Perhaps the greatest challenge and barrier I have found to creating change in Solomon Islands is ourselves. We seek change to redress the imbalances and injustices holding back our full participation as both a human being and a citizen; we seek change to our legislation and to our accountability institutions; we seek change to government-led development approaches; and we seek change to our status as women in our country.
But then, when it comes to crunch time, many back down and prefer to remain silent, while the handful who speak out are branded ‘foreigners’ trying to taint our country with a ‘white solution' and then you face risks of being threatened, intimidated and abused, either physically or verbally, and your family members will face these same risks.
Over the course of my career and in my search for solutions against these imbalances and injustices, I too have been threatened, intimidated and sworn at, and most often told of my 'rightful' place in society. I am blessed though with a mother and sisters who do not back down easily and who are formidable women in their own right. Through their ways, they have watched my back, counseled me when I wanted to quit, defended me when I could not, and protected my daughter from the ripple effects of my reporting.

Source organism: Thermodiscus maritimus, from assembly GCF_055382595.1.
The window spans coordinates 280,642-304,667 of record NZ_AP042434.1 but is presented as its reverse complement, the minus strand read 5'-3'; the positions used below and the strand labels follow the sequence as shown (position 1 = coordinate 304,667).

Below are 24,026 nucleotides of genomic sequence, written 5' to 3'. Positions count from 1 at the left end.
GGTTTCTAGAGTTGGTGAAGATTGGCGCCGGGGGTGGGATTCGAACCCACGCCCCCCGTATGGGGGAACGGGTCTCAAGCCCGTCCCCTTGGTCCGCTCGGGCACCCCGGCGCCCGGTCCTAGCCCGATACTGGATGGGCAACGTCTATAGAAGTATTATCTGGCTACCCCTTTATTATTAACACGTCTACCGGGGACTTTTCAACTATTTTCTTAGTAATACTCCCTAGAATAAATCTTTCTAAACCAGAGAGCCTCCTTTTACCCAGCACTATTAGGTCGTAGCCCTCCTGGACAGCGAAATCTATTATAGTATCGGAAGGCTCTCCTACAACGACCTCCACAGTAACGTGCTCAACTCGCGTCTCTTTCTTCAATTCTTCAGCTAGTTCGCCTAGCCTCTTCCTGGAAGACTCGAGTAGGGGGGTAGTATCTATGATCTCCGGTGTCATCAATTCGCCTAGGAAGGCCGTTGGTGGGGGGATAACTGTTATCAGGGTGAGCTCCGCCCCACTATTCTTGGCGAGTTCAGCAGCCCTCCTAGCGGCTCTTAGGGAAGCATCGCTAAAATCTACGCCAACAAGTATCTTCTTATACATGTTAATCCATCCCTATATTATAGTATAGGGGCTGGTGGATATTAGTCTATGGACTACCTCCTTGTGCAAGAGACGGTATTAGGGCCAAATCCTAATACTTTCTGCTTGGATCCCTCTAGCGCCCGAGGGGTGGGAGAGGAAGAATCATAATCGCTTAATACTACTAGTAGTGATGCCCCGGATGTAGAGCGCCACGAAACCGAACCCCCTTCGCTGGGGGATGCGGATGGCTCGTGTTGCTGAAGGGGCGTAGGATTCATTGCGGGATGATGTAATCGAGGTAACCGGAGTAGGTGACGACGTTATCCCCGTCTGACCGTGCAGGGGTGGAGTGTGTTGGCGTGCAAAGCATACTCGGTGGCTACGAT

I am blessed too with a husband who has, throughout the course of our relationship, made some immense changes and sacrifices to accommodate my profession and has defended me against some strong and discouraging criticism from his own family.
I view what I am up against sometimes with anxiety, sometimes with hope. Anxiety in that I wonder how long my family can hold on for, how much they can bear and whether what I am doing can match the great many sacrifices I am causing them to make … but hope in that the hostility and negativity I have received means that people in both high and low places listen to my reports on national radio and perhaps consider me a something of a threat to the silence Solomon Islanders have been maintaining over the past many decades in the face of political corruption and inequalities and the great many hardships, injustices and disparities these have caused for all of our lives and that of our children.
I came to Pulsewire in search for strength and hope, and in need of solutions to how I could better serve Solomon Islands women in my line of work. I have sought out other women’s stories, learnt of their solutions to the great many issues that are unique only to a woman’s life and journey, and drew strength and hope from these experiences. I stand encouraged and in awe of the many women and the courage, tenacity and audacity their stories demonstrate here. I stand inspired and most of all I now stand knowing for certain that I am not alone in this road I am on.
Take action! This post was submitted in response to Voices of Our Future Application: Challenges and Solutions to Creating Change.